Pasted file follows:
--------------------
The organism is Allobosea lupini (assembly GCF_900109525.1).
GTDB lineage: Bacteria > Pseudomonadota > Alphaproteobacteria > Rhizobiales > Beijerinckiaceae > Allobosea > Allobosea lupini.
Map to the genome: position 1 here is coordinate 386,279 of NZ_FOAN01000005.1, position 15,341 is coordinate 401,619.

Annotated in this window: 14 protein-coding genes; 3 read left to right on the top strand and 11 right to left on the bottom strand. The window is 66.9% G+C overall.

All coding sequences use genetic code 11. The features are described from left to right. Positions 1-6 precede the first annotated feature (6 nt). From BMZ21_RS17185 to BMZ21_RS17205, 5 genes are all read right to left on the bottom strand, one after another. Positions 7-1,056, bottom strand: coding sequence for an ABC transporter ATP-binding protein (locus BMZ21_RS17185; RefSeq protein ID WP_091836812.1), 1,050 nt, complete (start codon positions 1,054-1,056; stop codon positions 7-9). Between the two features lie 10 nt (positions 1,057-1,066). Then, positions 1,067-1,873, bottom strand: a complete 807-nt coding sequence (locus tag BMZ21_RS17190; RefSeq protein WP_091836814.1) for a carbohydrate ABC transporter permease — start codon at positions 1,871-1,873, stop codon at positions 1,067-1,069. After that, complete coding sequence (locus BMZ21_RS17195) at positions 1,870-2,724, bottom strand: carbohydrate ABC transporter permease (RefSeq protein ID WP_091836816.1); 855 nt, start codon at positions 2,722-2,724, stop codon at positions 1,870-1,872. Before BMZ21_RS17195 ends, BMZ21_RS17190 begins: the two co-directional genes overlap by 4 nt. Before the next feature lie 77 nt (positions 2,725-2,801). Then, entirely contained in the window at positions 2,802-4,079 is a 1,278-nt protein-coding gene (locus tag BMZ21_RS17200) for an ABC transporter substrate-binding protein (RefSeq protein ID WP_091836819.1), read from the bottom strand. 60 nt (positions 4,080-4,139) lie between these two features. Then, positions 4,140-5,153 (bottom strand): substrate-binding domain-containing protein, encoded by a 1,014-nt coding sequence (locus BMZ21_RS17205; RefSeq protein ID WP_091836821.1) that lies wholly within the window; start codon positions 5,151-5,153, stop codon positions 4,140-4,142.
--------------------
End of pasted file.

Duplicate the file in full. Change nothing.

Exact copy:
The organism is Allobosea lupini (assembly GCF_900109525.1).
GTDB lineage: Bacteria > Pseudomonadota > Alphaproteobacteria > Rhizobiales > Beijerinckiaceae > Allobosea > Allobosea lupini.
Map to the genome: position 1 here is coordinate 386,279 of NZ_FOAN01000005.1, position 15,341 is coordinate 401,619.

Annotated in this window: 14 protein-coding genes; 3 read left to right on the top strand and 11 right to left on the bottom strand. The window is 66.9% G+C overall.

All coding sequences use genetic code 11. The features are described from left to right. Positions 1-6 precede the first annotated feature (6 nt). From BMZ21_RS17185 to BMZ21_RS17205, 5 genes are all read right to left on the bottom strand, one after another. Positions 7-1,056, bottom strand: coding sequence for an ABC transporter ATP-binding protein (locus BMZ21_RS17185; RefSeq protein ID WP_091836812.1), 1,050 nt, complete (start codon positions 1,054-1,056; stop codon positions 7-9). Between the two features lie 10 nt (positions 1,057-1,066). Then, positions 1,067-1,873, bottom strand: a complete 807-nt coding sequence (locus tag BMZ21_RS17190; RefSeq protein WP_091836814.1) for a carbohydrate ABC transporter permease — start codon at positions 1,871-1,873, stop codon at positions 1,067-1,069. After that, complete coding sequence (locus BMZ21_RS17195) at positions 1,870-2,724, bottom strand: carbohydrate ABC transporter permease (RefSeq protein ID WP_091836816.1); 855 nt, start codon at positions 2,722-2,724, stop codon at positions 1,870-1,872. Before BMZ21_RS17195 ends, BMZ21_RS17190 begins: the two co-directional genes overlap by 4 nt. Before the next feature lie 77 nt (positions 2,725-2,801). Then, entirely contained in the window at positions 2,802-4,079 is a 1,278-nt protein-coding gene (locus tag BMZ21_RS17200) for an ABC transporter substrate-binding protein (RefSeq protein ID WP_091836819.1), read from the bottom strand. 60 nt (positions 4,080-4,139) lie between these two features. Then, positions 4,140-5,153 (bottom strand): substrate-binding domain-containing protein, encoded by a 1,014-nt coding sequence (locus BMZ21_RS17205; RefSeq protein ID WP_091836821.1) that lies wholly within the window; start codon positions 5,151-5,153, stop codon positions 4,140-4,142.